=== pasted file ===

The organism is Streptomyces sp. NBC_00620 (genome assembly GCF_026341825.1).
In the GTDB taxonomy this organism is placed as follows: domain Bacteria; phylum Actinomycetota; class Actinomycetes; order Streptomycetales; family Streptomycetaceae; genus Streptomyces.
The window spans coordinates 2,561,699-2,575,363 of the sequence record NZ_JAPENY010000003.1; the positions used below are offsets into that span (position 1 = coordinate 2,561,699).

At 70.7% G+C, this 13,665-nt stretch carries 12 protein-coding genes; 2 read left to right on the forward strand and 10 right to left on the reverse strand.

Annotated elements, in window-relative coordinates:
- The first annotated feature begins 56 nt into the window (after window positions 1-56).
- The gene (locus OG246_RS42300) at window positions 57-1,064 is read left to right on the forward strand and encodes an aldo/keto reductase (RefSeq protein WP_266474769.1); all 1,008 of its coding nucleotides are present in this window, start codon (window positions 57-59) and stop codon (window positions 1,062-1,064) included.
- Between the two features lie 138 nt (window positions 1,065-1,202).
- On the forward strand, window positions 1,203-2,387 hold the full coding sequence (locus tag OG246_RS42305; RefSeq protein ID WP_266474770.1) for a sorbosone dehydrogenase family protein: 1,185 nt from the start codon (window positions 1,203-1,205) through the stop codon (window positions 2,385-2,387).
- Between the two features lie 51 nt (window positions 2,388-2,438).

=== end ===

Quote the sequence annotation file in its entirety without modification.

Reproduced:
The organism is Streptomyces sp. NBC_00620 (genome assembly GCF_026341825.1).
In the GTDB taxonomy this organism is placed as follows: domain Bacteria; phylum Actinomycetota; class Actinomycetes; order Streptomycetales; family Streptomycetaceae; genus Streptomyces.
The window spans coordinates 2,561,699-2,575,363 of the sequence record NZ_JAPENY010000003.1; the positions used below are offsets into that span (position 1 = coordinate 2,561,699).

At 70.7% G+C, this 13,665-nt stretch carries 12 protein-coding genes; 2 read left to right on the forward strand and 10 right to left on the reverse strand.

Annotated elements, in window-relative coordinates:
- The first annotated feature begins 56 nt into the window (after window positions 1-56).
- The gene (locus OG246_RS42300) at window positions 57-1,064 is read left to right on the forward strand and encodes an aldo/keto reductase (RefSeq protein WP_266474769.1); all 1,008 of its coding nucleotides are present in this window, start codon (window positions 57-59) and stop codon (window positions 1,062-1,064) included.
- Between the two features lie 138 nt (window positions 1,065-1,202).
- On the forward strand, window positions 1,203-2,387 hold the full coding sequence (locus tag OG246_RS42305; RefSeq protein ID WP_266474770.1) for a sorbosone dehydrogenase family protein: 1,185 nt from the start codon (window positions 1,203-1,205) through the stop codon (window positions 2,385-2,387).
- Between the two features lie 51 nt (window positions 2,388-2,438).